• Devin Manuel

Cut Through the Noise



Prospects will come up with many reasons why they shouldn't buy your product.


And there could be dozens of reasons why they thought of their objections.


At the root of it all is either two things:


a) the prospect doesn't understand your product/service and how it can benefit them or,


b) the prospect is scared and won't pull the trigger because they aren't confident that all will go well after they buy


The first of the above is easily solved by converting your sales messaging and strategies to be entirely benefit-based and using video to capture and engage the prospects before they enter the one-to-one sales stage.


The second is more unknown.


One main indicator of (b) is that the prospect is continuously changing the reason why he doesn't want to buy right now. "It's too early in the quarter" becomes "I don't think it will fit at this particular moment" and then that becomes "I don't know if my boss will like it" and so on.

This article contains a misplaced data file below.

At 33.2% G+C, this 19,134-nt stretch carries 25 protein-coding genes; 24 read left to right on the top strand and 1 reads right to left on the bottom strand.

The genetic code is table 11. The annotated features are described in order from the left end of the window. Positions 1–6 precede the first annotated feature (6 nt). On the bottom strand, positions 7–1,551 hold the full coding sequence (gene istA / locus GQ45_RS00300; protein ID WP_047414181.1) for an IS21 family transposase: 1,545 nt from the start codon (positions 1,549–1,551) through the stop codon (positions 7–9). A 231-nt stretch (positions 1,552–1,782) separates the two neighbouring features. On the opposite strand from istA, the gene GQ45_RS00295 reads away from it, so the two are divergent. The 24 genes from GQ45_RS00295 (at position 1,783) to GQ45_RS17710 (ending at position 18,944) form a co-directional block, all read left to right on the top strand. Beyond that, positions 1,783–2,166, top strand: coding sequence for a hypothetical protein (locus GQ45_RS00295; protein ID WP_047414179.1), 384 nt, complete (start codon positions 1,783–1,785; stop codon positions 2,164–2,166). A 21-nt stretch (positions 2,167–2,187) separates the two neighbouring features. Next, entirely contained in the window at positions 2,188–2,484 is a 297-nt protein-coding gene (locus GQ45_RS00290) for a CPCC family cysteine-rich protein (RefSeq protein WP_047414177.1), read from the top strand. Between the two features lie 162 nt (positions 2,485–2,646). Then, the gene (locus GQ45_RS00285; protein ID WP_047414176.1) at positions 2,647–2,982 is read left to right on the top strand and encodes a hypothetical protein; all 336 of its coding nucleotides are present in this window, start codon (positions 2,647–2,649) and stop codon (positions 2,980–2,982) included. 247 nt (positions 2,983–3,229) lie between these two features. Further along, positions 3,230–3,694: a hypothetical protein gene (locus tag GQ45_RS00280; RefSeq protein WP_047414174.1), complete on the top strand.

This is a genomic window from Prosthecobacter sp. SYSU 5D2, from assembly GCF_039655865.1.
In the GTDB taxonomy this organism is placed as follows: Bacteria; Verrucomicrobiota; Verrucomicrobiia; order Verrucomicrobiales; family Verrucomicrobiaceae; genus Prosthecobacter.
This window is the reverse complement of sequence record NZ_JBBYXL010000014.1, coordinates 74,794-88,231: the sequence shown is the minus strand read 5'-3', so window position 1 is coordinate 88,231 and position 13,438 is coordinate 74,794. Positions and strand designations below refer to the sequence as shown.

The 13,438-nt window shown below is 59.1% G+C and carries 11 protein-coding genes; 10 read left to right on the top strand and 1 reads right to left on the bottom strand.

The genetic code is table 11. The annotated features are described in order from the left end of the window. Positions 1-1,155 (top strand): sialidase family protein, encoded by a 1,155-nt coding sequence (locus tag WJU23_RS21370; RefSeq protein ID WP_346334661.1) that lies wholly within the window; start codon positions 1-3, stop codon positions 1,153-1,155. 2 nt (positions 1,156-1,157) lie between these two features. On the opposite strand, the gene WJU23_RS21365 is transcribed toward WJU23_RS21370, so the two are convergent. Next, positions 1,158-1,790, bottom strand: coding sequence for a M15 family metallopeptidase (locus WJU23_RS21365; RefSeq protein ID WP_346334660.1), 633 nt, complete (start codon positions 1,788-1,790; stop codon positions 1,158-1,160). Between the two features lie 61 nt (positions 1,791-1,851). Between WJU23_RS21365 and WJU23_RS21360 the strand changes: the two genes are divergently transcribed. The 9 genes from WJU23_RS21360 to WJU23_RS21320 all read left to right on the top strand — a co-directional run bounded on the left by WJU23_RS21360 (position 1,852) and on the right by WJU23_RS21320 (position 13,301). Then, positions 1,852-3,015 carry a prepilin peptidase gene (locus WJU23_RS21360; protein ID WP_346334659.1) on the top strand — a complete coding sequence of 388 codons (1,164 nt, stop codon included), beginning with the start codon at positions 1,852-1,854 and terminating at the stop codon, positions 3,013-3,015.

In reality, it is just noise.


If the prospect answers this question, "do you believe this product/service will solve your problem?" with a "yes!" then there should be no further objections right? Wrong.


My CEO, Robert Cornish, continuously pushes this point: follow up until your ears fall off and your hands cripple, then keep following up.


Prospects who aren't the "go-getter" type won't convince themselves to pull the trigger and buy. Even if they are in positions of purchasing-power.


They need constant nudging, pushing, directing.


When I like a product/service, but I'm not ready to take action, I often see the salesperson on the other end disappear and never return.


They must have classified me as a "dead lead" or something of the sort.


It becomes frustrating because I did like the product but wanted the person to keep me updated and keep the solution in my mind.


I often go with a different solution later because my original contact at the other company never did keep pushing.


You lose many potential clients by not continuously following-up no matter their "lead status".


The VP Sales of Richter, Ben, taught me a very important lesson, "When they first said they were interested, always assume that's still the case."


Never stop following up, continue to cut through the noise.




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